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Law Educator, Esq.
Law Educator, Esq., Attorney
Category: Legal
Satisfied Customers: 111492
Experience:  JA Mentor -Attorney Labor/employment, corporate, sports law, admiralty/maritime and civil rights law
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My insurance will not pay a claim. I am self employed, I have

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My insurance will not pay a claim. I am self employed, I have a truck that takes me to and from job site where I supervise my workers. I do not transport goods for compensation, nor do I operate giving rides for fees. They claim I am a commercial vehicle because I have advertising decals on my truck. My truck was stolen from my property at night while I was asleep. They said "According to our investigation, there may be no coverage for this loss because your insured auto was being used for business purposes at the time of this accident." The truck was not in use, it was parked, I was asleep. There was no accident, it was stolen. Any advice?
Thank you for your question. I look forward to working with you to provide you the information you are seeking.

It is not the use of the vehicle to go back and forth to work that made your vehicle commercial and requiring a commercial insurance rider. What makes your vehicle commercial and related to your business would be the fact you had your company name on the vehicle I am afraid. You need to read your policy to see what it said about commercial use, but if the truck was at your home and not on a job, then you do have grounds to argue as you state above that it was not being used at the time of the theft for any commercial purposes. You need to start by sending them a letter informing them that the car was parked in front of your residence, which is listed on the policy and was not being used for any commercial purpose at the time of the theft and their denial of your claim is bad faith based on this reason. However, if they will not pay still and depending on the exact wording of your policy about commercial use, you would then have to sue them in court for breach of your insurance contract to obtain payment out of them.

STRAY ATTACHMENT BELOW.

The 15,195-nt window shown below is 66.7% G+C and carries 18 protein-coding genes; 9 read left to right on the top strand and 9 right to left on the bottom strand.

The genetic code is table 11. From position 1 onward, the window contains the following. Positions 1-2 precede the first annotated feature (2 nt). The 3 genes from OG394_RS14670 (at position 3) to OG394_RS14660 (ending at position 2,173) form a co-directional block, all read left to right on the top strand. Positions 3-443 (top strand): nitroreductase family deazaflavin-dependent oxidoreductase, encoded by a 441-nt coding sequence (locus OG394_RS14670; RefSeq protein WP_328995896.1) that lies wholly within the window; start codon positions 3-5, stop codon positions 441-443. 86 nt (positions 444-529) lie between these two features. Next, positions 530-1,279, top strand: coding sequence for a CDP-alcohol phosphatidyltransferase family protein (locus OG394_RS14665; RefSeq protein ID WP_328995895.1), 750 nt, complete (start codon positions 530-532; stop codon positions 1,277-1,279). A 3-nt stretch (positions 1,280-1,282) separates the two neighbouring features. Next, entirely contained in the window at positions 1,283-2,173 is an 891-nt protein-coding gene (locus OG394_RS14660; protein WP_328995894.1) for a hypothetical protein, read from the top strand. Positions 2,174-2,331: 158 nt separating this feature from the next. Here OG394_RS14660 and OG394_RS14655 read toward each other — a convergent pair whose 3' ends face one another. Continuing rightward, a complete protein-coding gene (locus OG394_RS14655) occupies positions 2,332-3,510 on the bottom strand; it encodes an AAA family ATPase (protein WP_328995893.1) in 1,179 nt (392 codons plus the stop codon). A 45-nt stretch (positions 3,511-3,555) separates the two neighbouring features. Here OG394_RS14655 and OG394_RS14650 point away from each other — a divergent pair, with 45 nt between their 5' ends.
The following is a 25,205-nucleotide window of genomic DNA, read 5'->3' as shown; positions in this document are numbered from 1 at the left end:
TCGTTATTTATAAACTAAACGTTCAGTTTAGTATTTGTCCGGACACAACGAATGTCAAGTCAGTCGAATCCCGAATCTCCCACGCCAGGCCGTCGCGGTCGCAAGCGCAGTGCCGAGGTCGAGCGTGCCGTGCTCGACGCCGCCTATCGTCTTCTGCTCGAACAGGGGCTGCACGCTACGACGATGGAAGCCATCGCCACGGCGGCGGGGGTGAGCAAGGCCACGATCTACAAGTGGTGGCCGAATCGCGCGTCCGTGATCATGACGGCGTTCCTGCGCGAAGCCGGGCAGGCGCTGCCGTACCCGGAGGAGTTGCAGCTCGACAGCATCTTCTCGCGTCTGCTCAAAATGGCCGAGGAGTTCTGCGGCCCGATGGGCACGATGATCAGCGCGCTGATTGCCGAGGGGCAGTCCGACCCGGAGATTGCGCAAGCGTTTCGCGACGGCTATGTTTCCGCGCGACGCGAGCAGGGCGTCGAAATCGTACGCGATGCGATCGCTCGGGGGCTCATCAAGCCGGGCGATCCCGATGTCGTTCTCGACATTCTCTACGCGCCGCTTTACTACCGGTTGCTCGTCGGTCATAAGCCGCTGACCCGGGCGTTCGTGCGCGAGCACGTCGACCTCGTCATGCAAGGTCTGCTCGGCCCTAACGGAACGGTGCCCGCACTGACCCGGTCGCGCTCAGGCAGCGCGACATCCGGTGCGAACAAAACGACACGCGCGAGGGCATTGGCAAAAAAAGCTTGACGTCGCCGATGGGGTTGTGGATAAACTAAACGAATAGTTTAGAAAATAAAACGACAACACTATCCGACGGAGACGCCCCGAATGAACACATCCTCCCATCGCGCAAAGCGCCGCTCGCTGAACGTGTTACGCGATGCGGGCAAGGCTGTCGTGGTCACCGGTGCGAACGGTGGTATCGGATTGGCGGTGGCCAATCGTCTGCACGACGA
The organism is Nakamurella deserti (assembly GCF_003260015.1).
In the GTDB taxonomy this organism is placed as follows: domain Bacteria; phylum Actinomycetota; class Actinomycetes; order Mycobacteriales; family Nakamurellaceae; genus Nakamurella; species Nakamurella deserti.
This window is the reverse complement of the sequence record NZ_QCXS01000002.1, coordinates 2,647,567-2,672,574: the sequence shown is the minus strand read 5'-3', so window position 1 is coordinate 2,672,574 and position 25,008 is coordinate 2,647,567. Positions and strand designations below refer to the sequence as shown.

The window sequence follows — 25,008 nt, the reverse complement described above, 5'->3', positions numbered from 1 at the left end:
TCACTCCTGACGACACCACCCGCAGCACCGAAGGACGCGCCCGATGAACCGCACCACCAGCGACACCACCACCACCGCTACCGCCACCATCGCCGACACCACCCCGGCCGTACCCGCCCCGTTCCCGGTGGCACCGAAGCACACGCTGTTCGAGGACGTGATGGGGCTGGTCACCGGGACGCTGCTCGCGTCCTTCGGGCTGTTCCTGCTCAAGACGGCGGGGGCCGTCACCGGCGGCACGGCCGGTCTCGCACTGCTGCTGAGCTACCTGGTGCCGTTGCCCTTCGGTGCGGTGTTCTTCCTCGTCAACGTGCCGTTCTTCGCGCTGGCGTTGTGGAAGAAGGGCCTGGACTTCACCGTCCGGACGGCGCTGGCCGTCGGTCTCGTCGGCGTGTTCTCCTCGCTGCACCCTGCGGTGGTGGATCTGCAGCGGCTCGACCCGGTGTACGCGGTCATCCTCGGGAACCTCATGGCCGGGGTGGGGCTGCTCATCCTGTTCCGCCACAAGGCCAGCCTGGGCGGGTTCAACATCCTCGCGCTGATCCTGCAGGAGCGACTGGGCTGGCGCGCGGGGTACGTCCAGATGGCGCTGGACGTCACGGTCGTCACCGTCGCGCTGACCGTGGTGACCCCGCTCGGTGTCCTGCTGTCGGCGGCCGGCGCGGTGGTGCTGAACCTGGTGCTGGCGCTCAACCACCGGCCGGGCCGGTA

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Customer: replied 3 years ago.


I pay a friend $100 a month for advertising for me on his truck. He is not affiliated with my business nor does he work for me. He is a banker at chase. Is that a commercial vehicle? I don't see how advertising places your vehicle as commercial.

It is advertising and taking the vehicle with you on jobs to and from jobs that can convert it to commercial use. Each policy does also define commercial use differently and you also need to read your policy to dispute the insurance company's claims and pursue hem for breach of contract.
Customer: replied 3 years ago.


"Exclusion


We will not pay for:


2. Loss to your covered auto while it is:


a. being used to carry persons for a fee; this does not apply to a share-the-expense car pool; or


b. being used to carry property for a fee, including , but not limiting to delivery or magazines, newspapers, food, pizza, or any other product; or


c. rented or leased to another; this does not apply if you or a family member lends your covered auto to another for reimbursement of operating expenses only."

Thank you for the additional information.

Based on this and if there is no other commercial exclusion, you need to write them a letter appealing their denial and telling them that their refusal to pay is bad faith and you will pursue them for not only the actual loss of the truck but punitive damages for their bad faith denial plus attorney's fees. For bad faith, if the court finds them in bad faith, you are able to collect up to 3 times the amount of the claim plus attorney's fees as a penalty for their bad faith denial. If they refuse your claim again, then you would go and sue them.
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